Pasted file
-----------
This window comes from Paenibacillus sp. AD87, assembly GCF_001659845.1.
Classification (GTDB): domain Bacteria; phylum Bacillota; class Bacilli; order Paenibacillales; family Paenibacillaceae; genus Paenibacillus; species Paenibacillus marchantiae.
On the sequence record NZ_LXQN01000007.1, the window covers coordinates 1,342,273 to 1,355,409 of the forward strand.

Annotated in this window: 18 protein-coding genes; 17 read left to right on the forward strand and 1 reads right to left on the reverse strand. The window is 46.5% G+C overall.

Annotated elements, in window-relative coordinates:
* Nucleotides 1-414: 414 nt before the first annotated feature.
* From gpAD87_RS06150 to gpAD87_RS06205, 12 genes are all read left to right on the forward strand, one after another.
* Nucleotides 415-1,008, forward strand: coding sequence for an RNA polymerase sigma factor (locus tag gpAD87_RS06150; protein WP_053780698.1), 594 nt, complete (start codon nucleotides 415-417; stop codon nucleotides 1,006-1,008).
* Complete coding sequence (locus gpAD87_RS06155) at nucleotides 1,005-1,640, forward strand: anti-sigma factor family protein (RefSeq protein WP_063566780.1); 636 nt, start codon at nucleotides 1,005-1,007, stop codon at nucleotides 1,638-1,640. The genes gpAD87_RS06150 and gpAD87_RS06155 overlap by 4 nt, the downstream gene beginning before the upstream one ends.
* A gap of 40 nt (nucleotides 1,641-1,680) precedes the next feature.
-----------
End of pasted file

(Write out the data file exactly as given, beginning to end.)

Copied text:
This window comes from Paenibacillus sp. AD87, assembly GCF_001659845.1.
Classification (GTDB): domain Bacteria; phylum Bacillota; class Bacilli; order Paenibacillales; family Paenibacillaceae; genus Paenibacillus; species Paenibacillus marchantiae.
On the sequence record NZ_LXQN01000007.1, the window covers coordinates 1,342,273 to 1,355,409 of the forward strand.

Annotated in this window: 18 protein-coding genes; 17 read left to right on the forward strand and 1 reads right to left on the reverse strand. The window is 46.5% G+C overall.

Annotated elements, in window-relative coordinates:
* Nucleotides 1-414: 414 nt before the first annotated feature.
* From gpAD87_RS06150 to gpAD87_RS06205, 12 genes are all read left to right on the forward strand, one after another.
* Nucleotides 415-1,008, forward strand: coding sequence for an RNA polymerase sigma factor (locus tag gpAD87_RS06150; protein WP_053780698.1), 594 nt, complete (start codon nucleotides 415-417; stop codon nucleotides 1,006-1,008).
* Complete coding sequence (locus gpAD87_RS06155) at nucleotides 1,005-1,640, forward strand: anti-sigma factor family protein (RefSeq protein WP_063566780.1); 636 nt, start codon at nucleotides 1,005-1,007, stop codon at nucleotides 1,638-1,640. The genes gpAD87_RS06150 and gpAD87_RS06155 overlap by 4 nt, the downstream gene beginning before the upstream one ends.
* A gap of 40 nt (nucleotides 1,641-1,680) precedes the next feature.